Practice News
As many of you know, we chose to stay open throughout the Covid-19 outbreak, offering appointments for urgent and essential eye care, as well as advice over the phone. We are pleased to announce that we have now been given the green light to resume full services, allowing us to book routine eye examinations, as well as our full range of specialist services. We have been working hard, behind the scenes, to prepare the practice for the new style of working required for the Covid-19 era.

In order to keep everyone safe we have made the following alterations:

1. In order to socially distance people within the practice we will be operating a locked door policy, requiring everyone to book appointment slots. Phone the normal number 01730 264258 and we will happily help.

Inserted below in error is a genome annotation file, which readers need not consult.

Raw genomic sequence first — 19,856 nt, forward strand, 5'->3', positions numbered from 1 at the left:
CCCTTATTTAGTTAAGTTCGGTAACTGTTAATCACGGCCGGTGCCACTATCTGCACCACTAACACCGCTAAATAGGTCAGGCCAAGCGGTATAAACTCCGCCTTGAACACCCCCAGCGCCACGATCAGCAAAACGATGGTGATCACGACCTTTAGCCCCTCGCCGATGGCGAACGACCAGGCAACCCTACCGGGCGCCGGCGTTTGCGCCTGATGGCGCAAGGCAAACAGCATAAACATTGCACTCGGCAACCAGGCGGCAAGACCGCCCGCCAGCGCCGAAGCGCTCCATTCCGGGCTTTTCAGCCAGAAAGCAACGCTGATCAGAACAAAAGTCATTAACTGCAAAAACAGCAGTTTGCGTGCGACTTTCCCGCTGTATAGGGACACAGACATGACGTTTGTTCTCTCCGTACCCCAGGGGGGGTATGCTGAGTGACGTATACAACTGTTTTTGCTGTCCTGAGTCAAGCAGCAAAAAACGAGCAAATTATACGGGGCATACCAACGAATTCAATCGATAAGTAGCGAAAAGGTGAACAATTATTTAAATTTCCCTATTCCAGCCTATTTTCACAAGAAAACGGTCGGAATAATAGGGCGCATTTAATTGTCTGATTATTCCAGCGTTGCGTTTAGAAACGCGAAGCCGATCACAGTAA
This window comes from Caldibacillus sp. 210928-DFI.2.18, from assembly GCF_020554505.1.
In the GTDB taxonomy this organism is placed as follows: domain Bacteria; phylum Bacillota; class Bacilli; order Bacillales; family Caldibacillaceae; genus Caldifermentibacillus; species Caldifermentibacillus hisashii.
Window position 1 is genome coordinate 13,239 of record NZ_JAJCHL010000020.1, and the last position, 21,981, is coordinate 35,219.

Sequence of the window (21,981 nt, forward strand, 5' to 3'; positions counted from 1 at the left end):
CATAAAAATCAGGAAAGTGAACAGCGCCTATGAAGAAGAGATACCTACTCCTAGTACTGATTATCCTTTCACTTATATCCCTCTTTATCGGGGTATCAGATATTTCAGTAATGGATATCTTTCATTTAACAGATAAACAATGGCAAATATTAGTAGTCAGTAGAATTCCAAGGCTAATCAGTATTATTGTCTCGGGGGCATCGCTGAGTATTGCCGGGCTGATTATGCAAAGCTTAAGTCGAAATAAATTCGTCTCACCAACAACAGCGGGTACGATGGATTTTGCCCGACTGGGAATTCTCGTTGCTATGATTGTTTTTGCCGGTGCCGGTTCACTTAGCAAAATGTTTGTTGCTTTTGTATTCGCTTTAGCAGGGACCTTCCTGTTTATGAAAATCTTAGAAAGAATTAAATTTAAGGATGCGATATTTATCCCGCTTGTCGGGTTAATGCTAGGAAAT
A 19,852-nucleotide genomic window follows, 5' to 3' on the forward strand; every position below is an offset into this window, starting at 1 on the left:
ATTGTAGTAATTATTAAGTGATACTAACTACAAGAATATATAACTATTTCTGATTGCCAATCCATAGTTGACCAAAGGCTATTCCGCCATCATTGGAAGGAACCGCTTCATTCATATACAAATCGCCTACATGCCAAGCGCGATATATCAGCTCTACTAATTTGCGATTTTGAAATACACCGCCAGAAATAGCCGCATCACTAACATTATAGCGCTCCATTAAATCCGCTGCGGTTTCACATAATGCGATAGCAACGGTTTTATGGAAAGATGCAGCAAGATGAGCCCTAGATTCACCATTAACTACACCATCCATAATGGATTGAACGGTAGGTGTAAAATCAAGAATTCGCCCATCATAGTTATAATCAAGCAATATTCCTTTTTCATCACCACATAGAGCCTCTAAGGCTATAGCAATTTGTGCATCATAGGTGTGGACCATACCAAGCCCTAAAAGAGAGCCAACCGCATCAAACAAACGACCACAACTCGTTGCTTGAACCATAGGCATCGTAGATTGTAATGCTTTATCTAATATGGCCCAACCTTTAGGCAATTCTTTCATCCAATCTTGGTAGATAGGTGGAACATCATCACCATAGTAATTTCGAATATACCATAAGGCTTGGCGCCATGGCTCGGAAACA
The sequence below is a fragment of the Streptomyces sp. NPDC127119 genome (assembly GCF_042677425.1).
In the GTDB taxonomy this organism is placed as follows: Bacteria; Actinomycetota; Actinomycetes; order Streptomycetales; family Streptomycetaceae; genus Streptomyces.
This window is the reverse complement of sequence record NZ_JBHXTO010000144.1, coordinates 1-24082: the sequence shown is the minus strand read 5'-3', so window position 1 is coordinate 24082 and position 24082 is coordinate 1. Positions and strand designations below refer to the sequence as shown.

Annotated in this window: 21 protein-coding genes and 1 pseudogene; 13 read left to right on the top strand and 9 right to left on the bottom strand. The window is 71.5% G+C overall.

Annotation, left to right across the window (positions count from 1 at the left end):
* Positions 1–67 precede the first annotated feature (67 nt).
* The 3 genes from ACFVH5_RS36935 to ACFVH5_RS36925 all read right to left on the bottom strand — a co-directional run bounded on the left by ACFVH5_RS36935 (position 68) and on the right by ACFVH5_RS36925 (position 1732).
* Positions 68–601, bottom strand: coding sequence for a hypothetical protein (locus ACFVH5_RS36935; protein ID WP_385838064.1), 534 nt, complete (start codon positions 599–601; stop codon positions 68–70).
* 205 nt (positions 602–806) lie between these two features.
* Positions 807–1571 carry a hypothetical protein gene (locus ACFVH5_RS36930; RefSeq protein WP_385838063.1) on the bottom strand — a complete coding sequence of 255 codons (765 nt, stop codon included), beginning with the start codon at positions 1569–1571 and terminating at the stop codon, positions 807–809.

2. If you are attending for an appointment we will take your temperature, using a digital non-contact thermometer, and ask you to sanitise your hands on arrival.

3. Because we may need to get closer than 2m during your visit we will ask you to bring a face covering. For our part we will be wearing full PPE when we exam your eyes, as well as making use of social distancing and polycarbonate screens for everyone’s safety. 

4. Please limit the number of people attending for any appointment, for example bring only one child for their eye examination or come on your own if you are an adult.